Tuesday, September 14, 2004


Vintage, Retro, Old School—and countless others—are all slang references for a particular type of ambience within areas of the arts like music, movies, and fashion which have been, as of late, rather prevalent. Sometime after the end of the 90's and the death of Grunge, a new (old) aesthetic started being embraced. The return of 70' garage punk and 80's Synth pop--or now, emo indie rock with low-fi airy rhythms that hearken back to summer nights of honest ignorance-- would be somewhat tolerable if they weren't so fleetingly successive.

The Strokes, The Vines, and Interpol were trendy "like" two years ago. Today it’s Broken Social Scene, Franz Ferdinand, and the Hot Hot Heat-- for me at least. Even in fashion: Two years ago it was the light denim with a light stone wash and the vintage logo tee with the obligatory ice breaking entreaty. Today it's suede Asics and the requisite casual blazer. The speed with which aesthetics change has much to do with the celerity of our modern lives.

It's always interesting, however, when you get the chance to see a serious throwback in your own young life. 60 years from now, when I'm old and grey, what will my posterity be pilfering from the corpse of my pastiche of an aesthetic? -- Not much it seems; because it's a simulacrum of everything that preceded it.

But the serious-- deadly serious--throwback I mention is what seems to be taking place in Russia. This, today from Reuters:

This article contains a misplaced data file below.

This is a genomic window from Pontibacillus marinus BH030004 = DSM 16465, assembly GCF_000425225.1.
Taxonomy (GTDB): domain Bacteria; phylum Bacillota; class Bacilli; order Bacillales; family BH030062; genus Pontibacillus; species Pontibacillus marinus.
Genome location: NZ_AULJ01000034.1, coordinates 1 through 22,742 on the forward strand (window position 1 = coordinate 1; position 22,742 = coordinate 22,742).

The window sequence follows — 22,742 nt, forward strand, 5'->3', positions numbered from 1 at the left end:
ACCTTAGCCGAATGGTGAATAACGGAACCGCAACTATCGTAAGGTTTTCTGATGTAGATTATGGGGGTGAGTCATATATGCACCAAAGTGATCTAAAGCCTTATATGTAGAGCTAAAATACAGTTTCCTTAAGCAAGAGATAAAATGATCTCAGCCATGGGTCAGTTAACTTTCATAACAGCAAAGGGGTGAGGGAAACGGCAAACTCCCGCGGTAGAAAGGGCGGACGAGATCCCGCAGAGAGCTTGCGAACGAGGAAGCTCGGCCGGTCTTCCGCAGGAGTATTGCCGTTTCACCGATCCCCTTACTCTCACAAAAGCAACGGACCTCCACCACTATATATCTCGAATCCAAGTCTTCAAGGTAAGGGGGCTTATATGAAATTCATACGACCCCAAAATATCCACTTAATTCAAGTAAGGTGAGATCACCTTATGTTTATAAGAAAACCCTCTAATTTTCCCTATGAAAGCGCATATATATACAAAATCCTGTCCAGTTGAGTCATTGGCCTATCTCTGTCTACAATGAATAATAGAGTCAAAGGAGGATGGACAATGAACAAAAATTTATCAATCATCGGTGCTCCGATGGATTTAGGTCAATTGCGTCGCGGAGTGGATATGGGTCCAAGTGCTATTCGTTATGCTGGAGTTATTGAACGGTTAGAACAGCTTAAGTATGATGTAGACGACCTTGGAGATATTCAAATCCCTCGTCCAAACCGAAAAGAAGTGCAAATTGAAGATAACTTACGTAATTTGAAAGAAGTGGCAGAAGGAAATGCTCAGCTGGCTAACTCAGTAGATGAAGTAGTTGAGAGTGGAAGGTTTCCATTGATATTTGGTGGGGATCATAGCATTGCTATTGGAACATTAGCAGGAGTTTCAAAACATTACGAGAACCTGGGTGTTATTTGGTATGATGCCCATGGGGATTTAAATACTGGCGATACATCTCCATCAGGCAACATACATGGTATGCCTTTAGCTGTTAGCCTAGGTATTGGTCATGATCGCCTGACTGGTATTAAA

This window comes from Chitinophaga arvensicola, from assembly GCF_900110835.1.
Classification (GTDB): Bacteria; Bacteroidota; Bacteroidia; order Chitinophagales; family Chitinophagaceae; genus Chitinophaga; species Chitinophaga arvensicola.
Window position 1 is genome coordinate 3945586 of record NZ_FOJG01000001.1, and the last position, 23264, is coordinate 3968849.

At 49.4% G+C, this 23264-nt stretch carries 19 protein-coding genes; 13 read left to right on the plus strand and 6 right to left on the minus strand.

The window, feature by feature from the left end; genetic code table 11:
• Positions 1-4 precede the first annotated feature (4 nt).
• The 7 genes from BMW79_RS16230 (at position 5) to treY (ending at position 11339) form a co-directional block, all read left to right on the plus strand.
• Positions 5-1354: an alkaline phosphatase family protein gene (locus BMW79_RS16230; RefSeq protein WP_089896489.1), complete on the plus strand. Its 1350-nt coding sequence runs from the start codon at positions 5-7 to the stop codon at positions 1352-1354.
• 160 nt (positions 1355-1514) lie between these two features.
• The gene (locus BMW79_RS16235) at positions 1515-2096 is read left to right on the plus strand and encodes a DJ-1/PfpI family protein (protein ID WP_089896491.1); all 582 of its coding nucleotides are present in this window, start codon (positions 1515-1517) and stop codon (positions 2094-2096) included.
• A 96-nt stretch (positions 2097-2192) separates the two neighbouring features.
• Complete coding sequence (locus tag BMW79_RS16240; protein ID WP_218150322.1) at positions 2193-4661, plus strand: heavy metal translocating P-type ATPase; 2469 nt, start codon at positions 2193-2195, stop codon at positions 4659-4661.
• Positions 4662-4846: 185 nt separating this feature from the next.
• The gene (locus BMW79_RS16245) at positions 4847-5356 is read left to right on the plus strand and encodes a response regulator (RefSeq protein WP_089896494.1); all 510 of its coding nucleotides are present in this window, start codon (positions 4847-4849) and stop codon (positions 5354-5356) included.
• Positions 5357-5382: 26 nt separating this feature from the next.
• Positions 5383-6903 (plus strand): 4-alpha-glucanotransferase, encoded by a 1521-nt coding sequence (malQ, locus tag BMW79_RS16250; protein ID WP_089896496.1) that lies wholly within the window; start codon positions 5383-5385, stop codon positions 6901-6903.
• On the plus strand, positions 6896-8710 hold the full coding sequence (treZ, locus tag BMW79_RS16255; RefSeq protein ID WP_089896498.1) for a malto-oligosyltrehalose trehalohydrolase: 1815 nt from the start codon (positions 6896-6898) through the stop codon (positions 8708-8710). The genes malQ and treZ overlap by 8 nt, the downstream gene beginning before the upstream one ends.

The Kremlin leader said on Monday he wanted a new election law to limit the number of political parties and to have full control on nominating regional leaders to combat terrorism following the bloody Beslan school siege in southern Russia.

Critics immediately accused Putin exploiting the grisly siege, in which at least 327 hostages died, to amass power.

While expressing sympathy for Putin's desire to go after "terrorists" following the Beslan crisis, the bombing of two Russian aircraft and a Moscow subway bombing in the last month, Powell said Russia must balance this with democratic freedoms.

"We understand the need to fight against terrorism ... but in an attempt to go after terrorists I think one has to strike a proper balance to make sure that you don't move in a direction that takes you away from the democratic reforms or the democratic process," he said.

Putin has been, for some time, attempting to recentralize power back into the hands of the executive. With the oft-used aphorism that Russians like a strong, autocratic leader-- more like, are habituated only through contingency-- the rebuke against the Putin power grab hasn't been stern enough from nearly enough places: Powell doesn’t count anymore.

Powell, I think, has greatly degraded his rhetorical credibility, given that he's been the front man for all the damage control for the White House. He's been shoveling shit and doing all the heavy lifting for the past four years.

While Putin, as evidenced in the Khodorkovsky case and the recent Russian elections, seems keen on reassuming the gross state power of a Stalinist-type Soviet Union, the self-styled Reagan wannabe has remained silent. This clearly isn’t the type of retro throwback the world needs, the implications of which may prove intractable in the coming years.

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